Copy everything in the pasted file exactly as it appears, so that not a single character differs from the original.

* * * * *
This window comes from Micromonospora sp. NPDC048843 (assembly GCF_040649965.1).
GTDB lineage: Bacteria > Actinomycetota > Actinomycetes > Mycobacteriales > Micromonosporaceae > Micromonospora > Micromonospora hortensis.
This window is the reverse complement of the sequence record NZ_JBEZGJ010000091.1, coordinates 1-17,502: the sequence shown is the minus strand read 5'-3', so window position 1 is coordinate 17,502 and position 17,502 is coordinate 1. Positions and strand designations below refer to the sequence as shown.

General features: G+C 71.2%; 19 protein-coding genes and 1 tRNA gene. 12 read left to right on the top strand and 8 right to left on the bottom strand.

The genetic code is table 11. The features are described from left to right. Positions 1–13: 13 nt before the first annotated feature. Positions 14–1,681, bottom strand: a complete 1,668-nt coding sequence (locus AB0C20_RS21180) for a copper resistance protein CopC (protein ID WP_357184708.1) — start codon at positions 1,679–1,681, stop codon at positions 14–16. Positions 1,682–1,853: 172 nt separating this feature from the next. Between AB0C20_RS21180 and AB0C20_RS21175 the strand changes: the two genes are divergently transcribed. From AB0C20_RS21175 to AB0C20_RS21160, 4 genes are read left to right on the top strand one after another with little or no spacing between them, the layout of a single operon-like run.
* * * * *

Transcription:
This window comes from Micromonospora sp. NPDC048843 (assembly GCF_040649965.1).
GTDB lineage: Bacteria > Actinomycetota > Actinomycetes > Mycobacteriales > Micromonosporaceae > Micromonospora > Micromonospora hortensis.
This window is the reverse complement of the sequence record NZ_JBEZGJ010000091.1, coordinates 1-17,502: the sequence shown is the minus strand read 5'-3', so window position 1 is coordinate 17,502 and position 17,502 is coordinate 1. Positions and strand designations below refer to the sequence as shown.

General features: G+C 71.2%; 19 protein-coding genes and 1 tRNA gene. 12 read left to right on the top strand and 8 right to left on the bottom strand.

The genetic code is table 11. The features are described from left to right. Positions 1–13: 13 nt before the first annotated feature. Positions 14–1,681, bottom strand: a complete 1,668-nt coding sequence (locus AB0C20_RS21180) for a copper resistance protein CopC (protein ID WP_357184708.1) — start codon at positions 1,679–1,681, stop codon at positions 14–16. Positions 1,682–1,853: 172 nt separating this feature from the next. Between AB0C20_RS21180 and AB0C20_RS21175 the strand changes: the two genes are divergently transcribed. From AB0C20_RS21175 to AB0C20_RS21160, 4 genes are read left to right on the top strand one after another with little or no spacing between them, the layout of a single operon-like run.